National Novel Writing Month presents ‘novel’ challenge

I’m not crazy. No, seriously, I’m not.

No crazier than thousands of other would-be novelist who want to try their hand at the greatest novelists writing challenge since Percy Shelley and Mary Wollstonecroft were stranded in Switzerland in the 1800’s. The fact that this challenge is held in November with Thanksgiving and the downhill slide toward college finals should not be taken as a reason to question our sanity.

National Novel Writing Month is an event that was started in a bar room in San Francisco (or coffee shop, depending on who’s telling the story) in 2001 and has exploded into a global challenge. Participants from all over the world write a 50,000 word novel in thirty days.

Any genre of novel is allowed. Writing must commence no earlier than midnight on Nov. 1 and must end by midnight Dec. 1. Novels must be original. Plot is not essential to the challenge. There is no prize at the end except a downloaded certificate and bragging rights, but who needs more than that?

The idea behind National Novel Writing Month — or NaNoWriMo, as participants call it — is not to write the next great novel. It’s to write a novel, period. Editing and filling plot holes can come later. The first step is to get words down on paper or computer monitor or notebook or whatever medium the writer finds works best.

As if gracing the world with our words wasn’t enough, NaNoWriMo has spawned a charitable organization called The Office of Light and Letters that has built libraries in Third World countries and now provides creative writing programs in over 100 countries. High schools all over the nation are adapting the challenge as part of their creative writing curricula, and even some middle schools are incorporating the Young Writers Program, a form of NaNoWriMo geared to kids under 13 years old.

NaNoWriMo offers more than just a chance to see how quickly and how badly you can write in 30 days. The online forums offer writers a chance to find the answers to plot problems. Participants can safely ask how to crash a small plane or what to feed a pet tiger without spending hours in a library not knowing what book to look for. The librarian? What’s she going to think when you tell her you’re just researching a novel and need to know how fast a body buried in South Dakota will decay?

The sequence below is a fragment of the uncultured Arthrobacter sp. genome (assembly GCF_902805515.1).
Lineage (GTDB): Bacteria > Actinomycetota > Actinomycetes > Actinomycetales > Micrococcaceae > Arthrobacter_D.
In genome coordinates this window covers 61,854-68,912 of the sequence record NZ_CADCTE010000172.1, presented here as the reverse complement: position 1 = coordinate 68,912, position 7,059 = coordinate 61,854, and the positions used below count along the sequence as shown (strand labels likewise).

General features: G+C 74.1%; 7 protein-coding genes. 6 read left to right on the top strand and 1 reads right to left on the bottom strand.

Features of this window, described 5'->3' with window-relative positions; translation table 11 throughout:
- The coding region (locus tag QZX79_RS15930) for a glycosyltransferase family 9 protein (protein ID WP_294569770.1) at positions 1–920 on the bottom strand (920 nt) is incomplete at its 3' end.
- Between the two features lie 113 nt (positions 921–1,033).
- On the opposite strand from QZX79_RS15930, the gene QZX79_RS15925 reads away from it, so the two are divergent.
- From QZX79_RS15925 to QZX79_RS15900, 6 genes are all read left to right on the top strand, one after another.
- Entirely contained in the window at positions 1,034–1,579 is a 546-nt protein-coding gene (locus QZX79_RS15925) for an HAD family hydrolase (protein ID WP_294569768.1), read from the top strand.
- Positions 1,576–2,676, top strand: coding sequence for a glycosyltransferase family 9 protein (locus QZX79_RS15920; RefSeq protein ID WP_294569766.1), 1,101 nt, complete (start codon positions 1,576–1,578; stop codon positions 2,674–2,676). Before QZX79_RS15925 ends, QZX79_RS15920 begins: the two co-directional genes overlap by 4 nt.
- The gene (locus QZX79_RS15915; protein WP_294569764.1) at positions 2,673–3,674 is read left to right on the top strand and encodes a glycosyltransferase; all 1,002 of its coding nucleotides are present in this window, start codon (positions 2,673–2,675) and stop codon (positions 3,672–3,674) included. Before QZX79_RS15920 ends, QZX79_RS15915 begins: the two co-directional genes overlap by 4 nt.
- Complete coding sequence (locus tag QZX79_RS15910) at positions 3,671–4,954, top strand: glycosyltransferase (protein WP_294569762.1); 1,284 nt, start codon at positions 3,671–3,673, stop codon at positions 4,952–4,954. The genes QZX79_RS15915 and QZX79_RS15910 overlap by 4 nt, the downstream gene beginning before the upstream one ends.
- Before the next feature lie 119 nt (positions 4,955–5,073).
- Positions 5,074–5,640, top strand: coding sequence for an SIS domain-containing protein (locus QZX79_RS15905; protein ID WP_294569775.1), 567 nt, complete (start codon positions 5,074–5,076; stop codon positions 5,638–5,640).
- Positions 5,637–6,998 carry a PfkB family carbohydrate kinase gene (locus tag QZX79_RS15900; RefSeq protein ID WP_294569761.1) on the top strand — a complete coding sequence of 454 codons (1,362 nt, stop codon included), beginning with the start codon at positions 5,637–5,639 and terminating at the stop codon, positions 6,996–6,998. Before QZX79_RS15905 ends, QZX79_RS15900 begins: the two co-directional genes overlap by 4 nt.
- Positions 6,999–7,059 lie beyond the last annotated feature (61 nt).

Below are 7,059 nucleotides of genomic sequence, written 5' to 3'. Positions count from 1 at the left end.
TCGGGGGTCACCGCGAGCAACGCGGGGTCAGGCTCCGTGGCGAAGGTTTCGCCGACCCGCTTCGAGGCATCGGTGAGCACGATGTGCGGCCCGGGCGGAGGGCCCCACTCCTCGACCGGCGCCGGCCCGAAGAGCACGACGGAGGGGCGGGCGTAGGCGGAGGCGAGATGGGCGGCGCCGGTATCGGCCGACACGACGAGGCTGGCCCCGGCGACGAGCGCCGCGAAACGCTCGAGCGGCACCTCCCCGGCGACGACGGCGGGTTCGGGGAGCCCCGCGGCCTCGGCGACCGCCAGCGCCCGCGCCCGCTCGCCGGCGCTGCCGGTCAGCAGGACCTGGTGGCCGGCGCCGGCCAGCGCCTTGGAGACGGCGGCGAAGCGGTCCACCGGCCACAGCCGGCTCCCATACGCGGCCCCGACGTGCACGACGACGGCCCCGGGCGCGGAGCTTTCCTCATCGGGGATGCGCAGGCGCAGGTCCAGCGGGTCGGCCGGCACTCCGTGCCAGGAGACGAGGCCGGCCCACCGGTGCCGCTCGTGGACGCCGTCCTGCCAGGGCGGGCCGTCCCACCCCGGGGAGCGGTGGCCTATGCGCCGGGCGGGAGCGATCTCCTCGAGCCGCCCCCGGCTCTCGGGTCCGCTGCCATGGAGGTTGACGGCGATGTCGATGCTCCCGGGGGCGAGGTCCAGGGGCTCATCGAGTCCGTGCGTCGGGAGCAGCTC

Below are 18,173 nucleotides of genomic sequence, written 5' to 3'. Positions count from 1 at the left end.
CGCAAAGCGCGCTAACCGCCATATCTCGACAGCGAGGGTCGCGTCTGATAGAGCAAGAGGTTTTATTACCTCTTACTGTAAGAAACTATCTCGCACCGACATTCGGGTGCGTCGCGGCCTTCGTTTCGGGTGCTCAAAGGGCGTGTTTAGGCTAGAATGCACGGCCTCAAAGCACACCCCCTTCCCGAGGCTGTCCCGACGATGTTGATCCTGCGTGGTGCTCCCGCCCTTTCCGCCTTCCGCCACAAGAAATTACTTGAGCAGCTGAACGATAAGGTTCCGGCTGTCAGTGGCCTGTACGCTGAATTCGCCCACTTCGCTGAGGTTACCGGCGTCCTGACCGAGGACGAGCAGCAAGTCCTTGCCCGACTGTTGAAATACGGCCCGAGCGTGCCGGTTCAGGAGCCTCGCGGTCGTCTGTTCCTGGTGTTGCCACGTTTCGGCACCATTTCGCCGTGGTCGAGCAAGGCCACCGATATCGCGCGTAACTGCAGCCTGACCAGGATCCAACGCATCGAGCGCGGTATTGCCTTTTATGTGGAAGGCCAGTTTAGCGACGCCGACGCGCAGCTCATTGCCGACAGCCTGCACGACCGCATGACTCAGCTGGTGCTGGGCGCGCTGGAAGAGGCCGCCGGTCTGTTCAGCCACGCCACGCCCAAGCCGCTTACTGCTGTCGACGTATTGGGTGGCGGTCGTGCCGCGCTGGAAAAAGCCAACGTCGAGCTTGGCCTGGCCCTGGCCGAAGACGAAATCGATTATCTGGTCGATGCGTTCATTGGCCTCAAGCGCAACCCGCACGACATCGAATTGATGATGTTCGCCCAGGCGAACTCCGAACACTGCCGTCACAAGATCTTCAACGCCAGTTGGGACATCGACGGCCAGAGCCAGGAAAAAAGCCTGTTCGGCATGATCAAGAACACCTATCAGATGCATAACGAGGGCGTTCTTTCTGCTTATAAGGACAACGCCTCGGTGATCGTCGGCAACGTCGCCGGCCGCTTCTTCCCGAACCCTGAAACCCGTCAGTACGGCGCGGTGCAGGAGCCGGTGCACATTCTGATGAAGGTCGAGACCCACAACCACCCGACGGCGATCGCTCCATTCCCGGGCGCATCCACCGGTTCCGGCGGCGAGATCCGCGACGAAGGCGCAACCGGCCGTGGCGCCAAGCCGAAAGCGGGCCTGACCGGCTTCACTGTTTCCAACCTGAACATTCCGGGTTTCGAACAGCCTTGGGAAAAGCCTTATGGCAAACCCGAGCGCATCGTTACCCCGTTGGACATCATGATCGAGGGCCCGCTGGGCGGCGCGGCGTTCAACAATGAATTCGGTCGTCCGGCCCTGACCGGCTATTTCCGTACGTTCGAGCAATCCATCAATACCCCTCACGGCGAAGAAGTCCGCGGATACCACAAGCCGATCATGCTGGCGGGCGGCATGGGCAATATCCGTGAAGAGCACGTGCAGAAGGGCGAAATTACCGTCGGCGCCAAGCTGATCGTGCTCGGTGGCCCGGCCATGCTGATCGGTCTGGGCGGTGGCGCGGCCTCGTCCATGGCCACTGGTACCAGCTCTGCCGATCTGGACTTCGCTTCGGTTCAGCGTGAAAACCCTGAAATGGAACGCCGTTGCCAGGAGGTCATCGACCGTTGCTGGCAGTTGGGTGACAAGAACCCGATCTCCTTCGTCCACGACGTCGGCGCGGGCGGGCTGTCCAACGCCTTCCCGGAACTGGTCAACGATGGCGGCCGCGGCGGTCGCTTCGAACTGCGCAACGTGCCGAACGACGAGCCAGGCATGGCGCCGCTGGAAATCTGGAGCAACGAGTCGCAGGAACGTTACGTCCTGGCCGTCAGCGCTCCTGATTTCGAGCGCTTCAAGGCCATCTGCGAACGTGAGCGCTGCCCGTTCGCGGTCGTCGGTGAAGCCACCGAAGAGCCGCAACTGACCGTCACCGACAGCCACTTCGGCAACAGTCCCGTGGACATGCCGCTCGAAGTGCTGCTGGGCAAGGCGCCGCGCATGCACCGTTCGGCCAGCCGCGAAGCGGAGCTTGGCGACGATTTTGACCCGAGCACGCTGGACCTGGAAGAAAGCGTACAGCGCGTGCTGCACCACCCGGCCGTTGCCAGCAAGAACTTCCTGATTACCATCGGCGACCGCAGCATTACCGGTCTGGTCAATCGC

Many areas also have write-ins hosted by NaNoWriMo liaisons, and Auraria is no exception. A NaNo group gathers at the Honors House on 9th Street every Monday and Thursday from 5 p.m. to 9 p.m. Writers can compare notes, challenge each other and realize that they’re not the only ones who spend November freebasing sugar while hooked to an I.V. coffee drip.

Potential novelists can sign up for NaNoWriMo a few days before it’s all over if they think they can get to 50,000 words in seven days. Go to www.nanowrimo.org and register. You’d better hurry, though, because I totally have a 23,000-word head start.

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Kelli Heitstuman-Tomko

Kelli Heitstuman-Tomko

Kelli Heitstuman-Tomko is The Metropolitan News Editor. She is majoring in convergent journalism and expects to graduate in 2014. After earning her degree, Kelli would like to profile cold cases with the hope her work can help solve them.
Kelli Heitstuman-Tomko

Latest posts by Kelli Heitstuman-Tomko (see all)

Kelli Heitstuman-Tomko

Kelli Heitstuman-Tomko is The Metropolitan News Editor. She is majoring in convergent journalism and expects to graduate in 2014. After earning her degree, Kelli would like to profile cold cases with the hope her work can help solve them.

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